A European and Scandinavian arena tour, movie and TV series since my last blog, and I’m finally able to get down to trying and finish the ebook. If only I could stop finding more books, articles and papers on all the related subjects it would be finished by now!
The information it will contain, whilst based on these blogs, has expanded and morphed somewhat in the intervening months. Some of my opinions and conclusions have changed whilst others have been confirmed even more. It has been an incredible and ever educating journey, not only into all aspects of the figure that became known as King Arthur, but the period in general. I have read far more extensively on the subjects of the Anglo-Saxons as well as being helped by two of Guy Halsall’s books: Warfare and Society in the Barbarian West 450-900 and his latest, Worlds of Arthur: Facts and Fictions of the Dark Ages. There have been many other works, too numerous to mention, that have helped me shape my ideas and come to an even more informed opinion … well, as informed as you can get about the Early Middle Ages.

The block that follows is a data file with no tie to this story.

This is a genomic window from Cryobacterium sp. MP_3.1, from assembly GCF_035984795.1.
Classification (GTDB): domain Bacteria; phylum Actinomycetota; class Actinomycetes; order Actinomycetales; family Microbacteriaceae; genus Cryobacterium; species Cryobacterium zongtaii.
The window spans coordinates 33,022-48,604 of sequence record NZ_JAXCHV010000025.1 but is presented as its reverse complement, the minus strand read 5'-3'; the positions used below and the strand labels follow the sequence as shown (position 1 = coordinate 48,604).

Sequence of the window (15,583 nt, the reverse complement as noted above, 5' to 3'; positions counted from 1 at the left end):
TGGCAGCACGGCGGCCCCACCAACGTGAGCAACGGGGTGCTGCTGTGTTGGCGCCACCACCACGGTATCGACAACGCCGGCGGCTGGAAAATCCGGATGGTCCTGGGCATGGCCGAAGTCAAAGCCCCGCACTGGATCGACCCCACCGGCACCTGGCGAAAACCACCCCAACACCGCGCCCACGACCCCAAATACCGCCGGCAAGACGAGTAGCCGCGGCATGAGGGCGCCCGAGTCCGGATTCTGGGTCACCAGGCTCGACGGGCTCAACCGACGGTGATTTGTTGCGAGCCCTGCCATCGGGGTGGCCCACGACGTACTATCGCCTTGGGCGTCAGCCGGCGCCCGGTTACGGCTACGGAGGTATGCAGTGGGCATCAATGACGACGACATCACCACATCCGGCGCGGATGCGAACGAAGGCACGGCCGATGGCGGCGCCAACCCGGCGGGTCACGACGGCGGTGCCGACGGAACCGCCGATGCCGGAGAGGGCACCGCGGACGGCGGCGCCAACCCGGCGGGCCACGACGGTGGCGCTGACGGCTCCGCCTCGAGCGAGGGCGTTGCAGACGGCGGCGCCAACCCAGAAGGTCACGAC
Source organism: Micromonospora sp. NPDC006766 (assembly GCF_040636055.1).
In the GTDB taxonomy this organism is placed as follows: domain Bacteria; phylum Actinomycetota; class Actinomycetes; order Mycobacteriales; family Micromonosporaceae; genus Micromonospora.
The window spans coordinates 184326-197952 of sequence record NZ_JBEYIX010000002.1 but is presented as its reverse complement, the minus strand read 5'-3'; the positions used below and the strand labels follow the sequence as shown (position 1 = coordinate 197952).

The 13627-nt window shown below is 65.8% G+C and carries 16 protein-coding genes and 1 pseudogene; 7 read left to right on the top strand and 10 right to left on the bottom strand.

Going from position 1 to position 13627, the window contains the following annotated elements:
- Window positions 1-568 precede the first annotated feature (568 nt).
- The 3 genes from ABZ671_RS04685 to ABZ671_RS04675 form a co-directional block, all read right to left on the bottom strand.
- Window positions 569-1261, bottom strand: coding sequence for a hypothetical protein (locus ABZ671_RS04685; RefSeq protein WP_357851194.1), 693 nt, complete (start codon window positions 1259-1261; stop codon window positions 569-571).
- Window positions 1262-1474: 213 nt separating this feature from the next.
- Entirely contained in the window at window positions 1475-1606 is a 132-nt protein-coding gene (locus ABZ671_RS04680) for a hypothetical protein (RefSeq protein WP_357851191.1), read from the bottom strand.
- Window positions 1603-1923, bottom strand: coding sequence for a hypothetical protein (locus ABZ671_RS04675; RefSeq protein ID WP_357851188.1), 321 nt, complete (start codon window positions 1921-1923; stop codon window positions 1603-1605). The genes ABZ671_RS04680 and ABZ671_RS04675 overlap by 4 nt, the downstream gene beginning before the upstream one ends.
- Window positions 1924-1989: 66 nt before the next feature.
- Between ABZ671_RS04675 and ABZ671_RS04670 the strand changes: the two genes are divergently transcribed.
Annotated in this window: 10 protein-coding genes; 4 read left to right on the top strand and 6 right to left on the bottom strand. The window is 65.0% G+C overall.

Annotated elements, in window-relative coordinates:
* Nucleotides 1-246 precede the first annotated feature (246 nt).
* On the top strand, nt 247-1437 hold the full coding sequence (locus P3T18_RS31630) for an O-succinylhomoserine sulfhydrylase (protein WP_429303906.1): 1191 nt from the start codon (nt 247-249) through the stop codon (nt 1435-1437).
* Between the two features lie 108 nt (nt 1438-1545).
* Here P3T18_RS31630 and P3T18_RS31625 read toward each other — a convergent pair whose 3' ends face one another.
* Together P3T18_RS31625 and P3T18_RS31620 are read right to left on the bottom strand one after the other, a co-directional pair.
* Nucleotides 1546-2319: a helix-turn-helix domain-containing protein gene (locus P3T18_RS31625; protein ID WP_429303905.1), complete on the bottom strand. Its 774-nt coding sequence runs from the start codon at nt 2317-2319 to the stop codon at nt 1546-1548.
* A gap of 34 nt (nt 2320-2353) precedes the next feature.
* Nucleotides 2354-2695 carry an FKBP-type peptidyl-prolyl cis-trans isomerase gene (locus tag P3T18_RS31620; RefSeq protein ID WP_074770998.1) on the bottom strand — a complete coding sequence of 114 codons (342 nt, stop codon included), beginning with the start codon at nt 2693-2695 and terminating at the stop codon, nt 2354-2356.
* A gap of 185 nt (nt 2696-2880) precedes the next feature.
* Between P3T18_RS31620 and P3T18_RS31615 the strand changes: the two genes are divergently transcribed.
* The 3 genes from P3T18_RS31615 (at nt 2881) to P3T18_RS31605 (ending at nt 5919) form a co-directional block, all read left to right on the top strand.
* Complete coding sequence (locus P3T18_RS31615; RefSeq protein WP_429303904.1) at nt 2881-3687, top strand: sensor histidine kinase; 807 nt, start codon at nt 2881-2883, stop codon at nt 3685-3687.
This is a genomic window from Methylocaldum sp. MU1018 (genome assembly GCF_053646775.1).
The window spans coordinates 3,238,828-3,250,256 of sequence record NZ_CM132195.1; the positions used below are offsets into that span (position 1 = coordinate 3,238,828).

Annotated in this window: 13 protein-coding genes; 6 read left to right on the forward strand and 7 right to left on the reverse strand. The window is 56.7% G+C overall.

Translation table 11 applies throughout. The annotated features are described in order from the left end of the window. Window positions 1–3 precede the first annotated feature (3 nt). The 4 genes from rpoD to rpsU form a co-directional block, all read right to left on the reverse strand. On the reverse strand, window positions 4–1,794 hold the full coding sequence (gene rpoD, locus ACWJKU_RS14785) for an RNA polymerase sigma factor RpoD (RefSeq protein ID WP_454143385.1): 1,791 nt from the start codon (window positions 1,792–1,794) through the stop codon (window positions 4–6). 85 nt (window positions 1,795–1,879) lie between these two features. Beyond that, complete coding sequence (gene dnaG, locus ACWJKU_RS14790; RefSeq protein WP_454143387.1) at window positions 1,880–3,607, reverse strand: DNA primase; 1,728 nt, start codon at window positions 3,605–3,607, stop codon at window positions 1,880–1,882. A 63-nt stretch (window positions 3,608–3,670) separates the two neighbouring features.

The whole reason for these blogs, and then the book, were as an extremely detailed research document to assist me with a screen- or teleplay idea. In some ways it hasn’t helped at all as it’s given me even more options! However, there is no rush on that front as I don’t think it’s the right climate for yet another Arthurian TV production. When it is, I hope to be poised.
I am still planning to put online the chapter that looks at the Historia Brittonum and the infamous Arthurian battle list as a pdf document for a limited time. I’ve taken a slightly different approach to this subject and rather than trying to locate where any of the Arthurian battles may have occurred (if he existed and they happened,) I’m concentrating on where those in the different regions of Britain of the Early-9th century, when this worked appeared, may have thought them to have been?
It’s not all ‘history’ though, and Part One looks at the mythical or folkloric Arthur and whether or not he was inspired by an Arthur who fought at Badon; was a historicized mythical figure who became attached to Badon; , or if these two characters were related only in name, just as those Arthurs of the 6th and 7th centuries were: Artúr (Arturius) mac Áedán, Artúr mac Coaning, Arthur ap Pedr, Artúr filio Bicoir and, possibly, Arthur Penuchel. (I actually look at all the known ‘Arthurs’ from the 2nd to the 15th century).
Well, I can’t stay here all day blogging, I have a book to finish!
Thanks for reading,